AL-AMIN ON TRIAL
More than a man on trial
Ability to ensure justice for all is at stake
by Lateef Mungin, Atlanta Journal-Constitution, 6 Jan 2002
Four months ago, the trial of Jamil Abdullah Al-Amin threatened to resurrect the divisiveness of the radical '60s. Now, as 1,500 potential jurors are summoned to the Fulton County Courthouse this week to start the murder trail of the man once known as H. Rap Brown, the case raises a new question: Can a Muslim get a fair trial after Sept. 11?
"This trial is of great concern to Muslims and the Muslim community," said Ibrahim Hooper, spokesman for the Council on American-Islamic Relations, a Washington-based advocacy group. "We see this trial as a barometer on whether a Muslim can get a fair trial, free of bias, and whether a jury will make decisions based on external factors or look at the facts of the case."
The trial had been scheduled to begin Sept. 12. But after the terrorist attacks, Fulton Superior Court Judge Stephanie Manis delayed the trial.
Defense attorneys and court observers question whether Jamil Abdullah Al-Amin, a Muslim imam, can get a fair trial in the atmosphere created by the Sept. 11 terror attacks.
Manis said she is taking every step to ensure a fair trial. During a recent pretrial hearing, she even gave attorneys news articles on the negative impact the attacks have had on post-Sept. 11 court cases. Manis is expected to call 1,500 perspective jurors, or more than three times the usual number for a case, to look for 12 unbiased jurors.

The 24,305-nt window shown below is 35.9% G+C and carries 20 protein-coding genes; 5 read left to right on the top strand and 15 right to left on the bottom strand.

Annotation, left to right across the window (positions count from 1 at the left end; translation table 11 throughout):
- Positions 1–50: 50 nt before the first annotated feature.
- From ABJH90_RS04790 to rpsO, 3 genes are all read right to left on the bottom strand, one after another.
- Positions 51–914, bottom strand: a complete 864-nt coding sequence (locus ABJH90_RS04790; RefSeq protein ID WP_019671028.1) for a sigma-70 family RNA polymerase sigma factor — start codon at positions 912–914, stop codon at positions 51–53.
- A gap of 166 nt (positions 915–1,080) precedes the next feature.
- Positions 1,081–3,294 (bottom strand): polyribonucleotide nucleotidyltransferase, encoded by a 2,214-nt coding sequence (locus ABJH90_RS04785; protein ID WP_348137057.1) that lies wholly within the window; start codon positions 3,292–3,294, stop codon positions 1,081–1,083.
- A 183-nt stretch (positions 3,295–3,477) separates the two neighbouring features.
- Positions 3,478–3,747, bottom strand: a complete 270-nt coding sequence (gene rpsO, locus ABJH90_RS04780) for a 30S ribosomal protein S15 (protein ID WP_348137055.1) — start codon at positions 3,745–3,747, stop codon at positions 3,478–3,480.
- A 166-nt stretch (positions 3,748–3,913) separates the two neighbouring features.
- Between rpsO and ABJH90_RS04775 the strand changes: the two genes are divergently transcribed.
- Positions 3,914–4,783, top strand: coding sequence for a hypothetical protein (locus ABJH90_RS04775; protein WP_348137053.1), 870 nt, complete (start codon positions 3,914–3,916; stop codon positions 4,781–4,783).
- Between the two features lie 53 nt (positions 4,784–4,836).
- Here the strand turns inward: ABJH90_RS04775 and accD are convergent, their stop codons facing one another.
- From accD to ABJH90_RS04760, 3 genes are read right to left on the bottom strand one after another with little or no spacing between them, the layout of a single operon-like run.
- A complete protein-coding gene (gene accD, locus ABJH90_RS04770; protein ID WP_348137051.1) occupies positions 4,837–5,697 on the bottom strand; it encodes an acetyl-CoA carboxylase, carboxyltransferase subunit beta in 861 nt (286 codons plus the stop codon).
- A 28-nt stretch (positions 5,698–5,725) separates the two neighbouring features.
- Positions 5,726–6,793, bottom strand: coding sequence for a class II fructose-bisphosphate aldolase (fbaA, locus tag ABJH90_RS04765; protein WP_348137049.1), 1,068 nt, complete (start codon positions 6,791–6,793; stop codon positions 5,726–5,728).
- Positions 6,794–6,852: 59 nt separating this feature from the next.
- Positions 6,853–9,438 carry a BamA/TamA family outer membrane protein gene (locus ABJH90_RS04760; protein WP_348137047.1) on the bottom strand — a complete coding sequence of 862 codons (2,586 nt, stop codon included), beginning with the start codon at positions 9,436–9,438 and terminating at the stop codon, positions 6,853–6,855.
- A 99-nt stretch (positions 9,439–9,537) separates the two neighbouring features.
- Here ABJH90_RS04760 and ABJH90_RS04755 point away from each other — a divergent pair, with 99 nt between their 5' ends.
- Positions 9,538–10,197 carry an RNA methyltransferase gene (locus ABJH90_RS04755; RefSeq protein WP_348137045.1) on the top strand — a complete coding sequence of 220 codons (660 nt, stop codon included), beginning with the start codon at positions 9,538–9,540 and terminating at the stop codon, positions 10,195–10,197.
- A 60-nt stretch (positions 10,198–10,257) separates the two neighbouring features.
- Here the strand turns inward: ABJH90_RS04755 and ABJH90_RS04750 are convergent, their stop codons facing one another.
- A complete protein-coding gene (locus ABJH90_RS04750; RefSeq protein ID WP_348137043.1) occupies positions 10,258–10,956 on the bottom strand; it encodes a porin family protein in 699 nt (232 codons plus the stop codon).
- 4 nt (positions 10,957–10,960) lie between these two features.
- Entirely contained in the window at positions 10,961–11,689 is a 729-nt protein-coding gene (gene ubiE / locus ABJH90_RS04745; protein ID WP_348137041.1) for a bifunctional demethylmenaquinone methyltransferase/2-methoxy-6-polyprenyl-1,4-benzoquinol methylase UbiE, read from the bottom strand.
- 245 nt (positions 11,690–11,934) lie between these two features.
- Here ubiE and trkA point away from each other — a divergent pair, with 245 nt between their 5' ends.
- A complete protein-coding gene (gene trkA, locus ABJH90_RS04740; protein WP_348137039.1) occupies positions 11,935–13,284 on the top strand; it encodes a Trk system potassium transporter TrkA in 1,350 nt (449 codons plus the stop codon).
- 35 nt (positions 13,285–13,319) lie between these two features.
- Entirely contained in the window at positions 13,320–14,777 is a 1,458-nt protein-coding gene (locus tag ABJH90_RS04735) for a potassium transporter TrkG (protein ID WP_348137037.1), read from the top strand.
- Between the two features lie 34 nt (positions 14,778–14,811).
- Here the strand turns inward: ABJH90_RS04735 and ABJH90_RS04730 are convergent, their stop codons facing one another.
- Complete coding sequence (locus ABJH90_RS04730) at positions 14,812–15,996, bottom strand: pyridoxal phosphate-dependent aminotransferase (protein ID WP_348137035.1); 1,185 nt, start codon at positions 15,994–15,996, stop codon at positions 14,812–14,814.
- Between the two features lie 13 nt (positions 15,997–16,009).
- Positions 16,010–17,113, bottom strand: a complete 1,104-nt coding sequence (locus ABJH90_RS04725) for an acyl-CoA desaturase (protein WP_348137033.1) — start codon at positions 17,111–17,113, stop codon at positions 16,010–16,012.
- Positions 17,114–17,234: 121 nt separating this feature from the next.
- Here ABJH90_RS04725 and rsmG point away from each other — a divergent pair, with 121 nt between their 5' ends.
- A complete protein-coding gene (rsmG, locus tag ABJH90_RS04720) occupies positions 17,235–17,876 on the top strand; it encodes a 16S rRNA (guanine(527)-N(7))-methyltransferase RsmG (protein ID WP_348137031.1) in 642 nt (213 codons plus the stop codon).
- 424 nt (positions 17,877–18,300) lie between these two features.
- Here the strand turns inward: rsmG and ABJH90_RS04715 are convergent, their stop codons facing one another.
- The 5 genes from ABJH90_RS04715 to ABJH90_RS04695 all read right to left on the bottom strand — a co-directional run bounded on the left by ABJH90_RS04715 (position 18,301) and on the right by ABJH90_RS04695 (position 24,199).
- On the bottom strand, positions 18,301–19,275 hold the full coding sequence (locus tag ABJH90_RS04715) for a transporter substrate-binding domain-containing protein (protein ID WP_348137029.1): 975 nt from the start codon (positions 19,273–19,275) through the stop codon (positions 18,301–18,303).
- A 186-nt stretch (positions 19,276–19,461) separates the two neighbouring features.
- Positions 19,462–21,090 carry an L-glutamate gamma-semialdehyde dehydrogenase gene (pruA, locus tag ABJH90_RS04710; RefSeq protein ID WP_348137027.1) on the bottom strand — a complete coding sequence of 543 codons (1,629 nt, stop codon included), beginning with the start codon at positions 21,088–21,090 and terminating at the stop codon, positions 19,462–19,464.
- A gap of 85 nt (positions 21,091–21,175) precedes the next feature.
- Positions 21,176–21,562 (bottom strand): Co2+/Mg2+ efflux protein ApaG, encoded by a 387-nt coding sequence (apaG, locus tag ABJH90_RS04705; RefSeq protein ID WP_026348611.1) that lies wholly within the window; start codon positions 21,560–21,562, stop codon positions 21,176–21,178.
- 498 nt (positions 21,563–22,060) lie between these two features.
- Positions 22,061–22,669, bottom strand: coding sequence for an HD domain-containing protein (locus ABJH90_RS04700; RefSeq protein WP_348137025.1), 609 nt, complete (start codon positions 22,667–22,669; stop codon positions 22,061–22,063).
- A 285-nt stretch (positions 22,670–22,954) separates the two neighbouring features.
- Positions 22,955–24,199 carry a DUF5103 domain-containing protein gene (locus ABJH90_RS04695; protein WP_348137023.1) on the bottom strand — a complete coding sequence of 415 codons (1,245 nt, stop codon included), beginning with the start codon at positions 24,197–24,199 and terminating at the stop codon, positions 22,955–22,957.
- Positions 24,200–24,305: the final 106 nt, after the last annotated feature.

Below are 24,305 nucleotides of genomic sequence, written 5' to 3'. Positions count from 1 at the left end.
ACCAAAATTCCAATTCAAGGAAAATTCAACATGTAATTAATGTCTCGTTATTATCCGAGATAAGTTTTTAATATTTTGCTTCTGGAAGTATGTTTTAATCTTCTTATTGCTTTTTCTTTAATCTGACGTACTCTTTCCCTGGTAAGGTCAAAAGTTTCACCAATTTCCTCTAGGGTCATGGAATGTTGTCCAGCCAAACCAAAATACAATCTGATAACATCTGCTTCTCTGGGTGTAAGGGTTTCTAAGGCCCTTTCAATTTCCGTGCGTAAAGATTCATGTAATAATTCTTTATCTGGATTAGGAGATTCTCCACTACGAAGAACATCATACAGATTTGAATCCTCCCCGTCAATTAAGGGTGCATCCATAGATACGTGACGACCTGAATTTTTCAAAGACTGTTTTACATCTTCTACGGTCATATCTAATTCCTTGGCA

"It was obvious that the case could not be tried on Sept. 12," said Jack Martin, one of Al-Amin's defense attorneys. "But we are ready now. We have to try the case sometime. And this could be the case that tests the waters."
Al-Amin is charged with the slaying of Fulton County sheriff's Deputy Ricky Kinchen, 35, and the wounding of his partner, Deputy Aldranon English, then 28. The officers were shot in March 2000 as they tried to serve a Cobb County arrest warrant on Al-Amin.
Jury selection starts Tuesday, when groups of 100 jurors begin filling out questionnaires drawn up by defense and prosecution lawyers.
Some legal experts say the case against Al-Amin could be a gauge of how jurors view Muslims after the terrorist attacks.
Hussein Ibish, spokesman for the Washington-based Arab-American Anti-Discrimination Committee, said his organization has received numerous reports of court delays in cases involving Muslims since Sept. 11.
Ibish said he does not know whether it will help or hurt Al-Amin that he is an African-American convert to Islam, instead of a foreign-born Muslim. Both foreign-born and U.S.-born Muslims have complained about discrimination since Sept. 11, Ibish said.
"We have seen a widespread fear that juries will be more prejudiced toward Muslims and Arab-Americans who are defendants in criminal cases," said Ibish, whose organization has 80 national field offices and gives legal work and referrals for Arab-Americans and Muslims. "We've also heard from many Arab-American defense attorneys who have told clients to find other attorneys because of this fear. It is a major concern."
Members of the Community Mosque of Atlanta, Al-Amin's mosque in the West End, say they don't know how Sept. 11 will affect the trial of their prayer leader. But members say they are leaving nothing to chance and they have passed out hundreds of fliers on the upcoming trial throughout Atlanta.